The Kansas City Public Library holds a significant collection for an 1874 enterprise that defined Kansas City to the nation. Established by Boston business interests (Adams, Forbes), the Kansas City Stockyards and a network of railroads played a pivotal role in making this Midwestern “cowtown” a national agribusiness hub. Untold millions of animals on the hoof passed through this location on their way to other markets, second only to Chicago. The archives of the KC Stockyards, only recently acquired, entirely unprocessed, and virtually unknown to scholars, cover the period 1890-1940, when the operation reached its zenith. In 2008 the owner of the historic Livestock Exchange Building (1928) in Kansas City, Missouri, donated a mass of warehoused documents to the Library. Staff of the Missouri Valley Special Collections identified critical pieces in the collection: (1) an estimated 4,000 architectural drawings and blueprints of the stockyards complex, including quarantine areas, holding pens, sewer and drainage systems, slaughter houses, and administration buildings--essentially a city within a city; (2) hundreds of historical documents, including business correspondence, payroll records for a largely immigrant work force, railroad documents, area maps, flood surveys, land abstracts, and field notes for structures; and (3) dozens of vintage photographs apparently meant to document the relationship to the stockyards to the nearby Missouri River.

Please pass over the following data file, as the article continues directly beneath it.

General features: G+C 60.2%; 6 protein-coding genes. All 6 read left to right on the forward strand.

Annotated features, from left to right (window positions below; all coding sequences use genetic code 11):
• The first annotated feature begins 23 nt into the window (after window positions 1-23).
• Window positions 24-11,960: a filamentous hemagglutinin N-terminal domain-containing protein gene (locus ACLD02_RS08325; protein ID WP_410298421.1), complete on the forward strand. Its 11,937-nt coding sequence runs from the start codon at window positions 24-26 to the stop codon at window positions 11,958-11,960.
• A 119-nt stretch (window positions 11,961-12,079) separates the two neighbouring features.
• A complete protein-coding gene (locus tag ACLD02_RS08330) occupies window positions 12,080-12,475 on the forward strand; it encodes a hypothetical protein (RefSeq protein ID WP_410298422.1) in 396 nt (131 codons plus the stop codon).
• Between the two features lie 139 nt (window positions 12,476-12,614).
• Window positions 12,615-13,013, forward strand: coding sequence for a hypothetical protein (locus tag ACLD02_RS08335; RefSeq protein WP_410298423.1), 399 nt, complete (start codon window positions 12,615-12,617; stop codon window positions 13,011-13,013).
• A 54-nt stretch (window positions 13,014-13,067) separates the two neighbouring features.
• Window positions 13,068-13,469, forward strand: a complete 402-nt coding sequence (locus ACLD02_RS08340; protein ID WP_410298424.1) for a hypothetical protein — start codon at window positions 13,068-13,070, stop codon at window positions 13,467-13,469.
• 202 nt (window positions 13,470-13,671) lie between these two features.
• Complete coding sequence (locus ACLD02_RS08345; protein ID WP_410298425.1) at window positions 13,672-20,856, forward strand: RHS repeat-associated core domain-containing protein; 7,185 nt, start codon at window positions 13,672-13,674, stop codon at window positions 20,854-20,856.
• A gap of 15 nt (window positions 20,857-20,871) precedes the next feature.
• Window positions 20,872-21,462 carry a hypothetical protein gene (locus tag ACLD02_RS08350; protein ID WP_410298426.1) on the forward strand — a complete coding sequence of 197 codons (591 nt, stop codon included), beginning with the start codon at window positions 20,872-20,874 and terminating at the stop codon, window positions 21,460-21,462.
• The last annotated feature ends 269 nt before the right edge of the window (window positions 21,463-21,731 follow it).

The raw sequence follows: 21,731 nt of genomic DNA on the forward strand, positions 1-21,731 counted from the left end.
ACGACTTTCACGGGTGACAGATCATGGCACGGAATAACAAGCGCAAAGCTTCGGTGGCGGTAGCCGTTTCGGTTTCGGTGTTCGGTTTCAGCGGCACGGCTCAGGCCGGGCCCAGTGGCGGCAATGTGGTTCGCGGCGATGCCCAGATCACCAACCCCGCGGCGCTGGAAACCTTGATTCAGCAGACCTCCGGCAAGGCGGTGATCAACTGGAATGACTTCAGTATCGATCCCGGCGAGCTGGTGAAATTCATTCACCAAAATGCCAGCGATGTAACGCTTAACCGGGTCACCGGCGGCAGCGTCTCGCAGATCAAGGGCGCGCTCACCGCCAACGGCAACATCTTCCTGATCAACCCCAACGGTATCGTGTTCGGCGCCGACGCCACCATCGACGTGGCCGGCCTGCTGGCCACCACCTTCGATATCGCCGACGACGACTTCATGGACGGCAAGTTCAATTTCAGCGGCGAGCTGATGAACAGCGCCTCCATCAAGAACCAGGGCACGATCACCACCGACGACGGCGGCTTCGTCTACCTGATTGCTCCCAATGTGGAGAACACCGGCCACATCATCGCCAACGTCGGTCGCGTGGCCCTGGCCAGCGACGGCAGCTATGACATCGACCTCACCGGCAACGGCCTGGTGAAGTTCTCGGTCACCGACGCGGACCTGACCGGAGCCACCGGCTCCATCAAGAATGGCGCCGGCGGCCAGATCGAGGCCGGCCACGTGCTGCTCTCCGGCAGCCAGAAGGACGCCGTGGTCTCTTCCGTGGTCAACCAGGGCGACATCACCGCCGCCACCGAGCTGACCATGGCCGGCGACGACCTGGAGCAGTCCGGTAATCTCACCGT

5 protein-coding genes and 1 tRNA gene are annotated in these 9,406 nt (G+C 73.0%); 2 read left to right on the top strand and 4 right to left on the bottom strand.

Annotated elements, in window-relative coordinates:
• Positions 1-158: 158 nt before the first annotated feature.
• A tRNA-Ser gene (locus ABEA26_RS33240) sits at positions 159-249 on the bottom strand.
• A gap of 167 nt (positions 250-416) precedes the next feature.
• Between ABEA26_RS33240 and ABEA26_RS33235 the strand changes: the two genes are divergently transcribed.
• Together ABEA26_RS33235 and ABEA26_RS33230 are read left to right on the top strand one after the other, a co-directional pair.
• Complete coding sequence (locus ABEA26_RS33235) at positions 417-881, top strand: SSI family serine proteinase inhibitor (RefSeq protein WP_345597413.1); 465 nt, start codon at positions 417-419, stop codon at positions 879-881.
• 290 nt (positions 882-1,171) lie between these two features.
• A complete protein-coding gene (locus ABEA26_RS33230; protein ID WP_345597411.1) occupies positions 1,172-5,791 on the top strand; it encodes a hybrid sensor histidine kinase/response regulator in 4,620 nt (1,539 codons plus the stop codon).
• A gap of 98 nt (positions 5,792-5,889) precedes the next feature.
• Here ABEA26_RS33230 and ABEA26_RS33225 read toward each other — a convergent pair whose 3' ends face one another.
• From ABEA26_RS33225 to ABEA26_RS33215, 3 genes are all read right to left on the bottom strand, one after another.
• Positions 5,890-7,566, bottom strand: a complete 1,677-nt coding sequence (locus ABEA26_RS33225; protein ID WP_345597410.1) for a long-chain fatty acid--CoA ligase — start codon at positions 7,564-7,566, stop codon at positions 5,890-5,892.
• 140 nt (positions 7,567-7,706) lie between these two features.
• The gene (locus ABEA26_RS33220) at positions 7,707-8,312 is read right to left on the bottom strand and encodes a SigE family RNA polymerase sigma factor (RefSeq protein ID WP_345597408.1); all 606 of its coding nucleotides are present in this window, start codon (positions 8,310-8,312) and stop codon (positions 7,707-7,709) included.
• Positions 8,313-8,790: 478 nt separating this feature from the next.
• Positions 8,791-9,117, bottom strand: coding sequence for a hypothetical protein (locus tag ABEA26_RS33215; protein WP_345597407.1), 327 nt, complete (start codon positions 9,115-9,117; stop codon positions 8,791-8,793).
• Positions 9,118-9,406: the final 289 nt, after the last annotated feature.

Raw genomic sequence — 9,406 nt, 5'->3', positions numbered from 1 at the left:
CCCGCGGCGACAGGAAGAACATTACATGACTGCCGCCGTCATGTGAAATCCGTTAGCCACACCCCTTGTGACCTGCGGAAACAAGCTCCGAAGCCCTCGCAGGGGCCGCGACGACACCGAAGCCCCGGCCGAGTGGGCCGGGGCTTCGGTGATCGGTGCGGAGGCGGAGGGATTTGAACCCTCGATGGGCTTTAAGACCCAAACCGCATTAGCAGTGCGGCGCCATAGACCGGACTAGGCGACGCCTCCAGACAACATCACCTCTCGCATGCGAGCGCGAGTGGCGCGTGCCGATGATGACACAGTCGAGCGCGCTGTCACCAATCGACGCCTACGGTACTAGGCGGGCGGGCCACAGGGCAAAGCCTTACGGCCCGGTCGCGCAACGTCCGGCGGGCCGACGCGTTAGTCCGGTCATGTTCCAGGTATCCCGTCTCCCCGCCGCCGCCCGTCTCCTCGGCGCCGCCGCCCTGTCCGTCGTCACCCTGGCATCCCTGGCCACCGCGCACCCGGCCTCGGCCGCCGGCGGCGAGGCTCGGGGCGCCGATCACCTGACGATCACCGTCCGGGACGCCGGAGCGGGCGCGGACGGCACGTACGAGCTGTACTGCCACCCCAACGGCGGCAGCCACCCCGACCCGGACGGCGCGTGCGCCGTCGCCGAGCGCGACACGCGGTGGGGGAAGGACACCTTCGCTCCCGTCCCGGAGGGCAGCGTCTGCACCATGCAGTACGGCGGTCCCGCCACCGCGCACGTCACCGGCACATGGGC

Kansas City Public Library
300 cubic feet, 10 linear feet
1890 - 1940
Geographic scope covers the historic “West Bottoms,” bordered by the Kansas and Missouri rivers, an area that defined early Kansas City.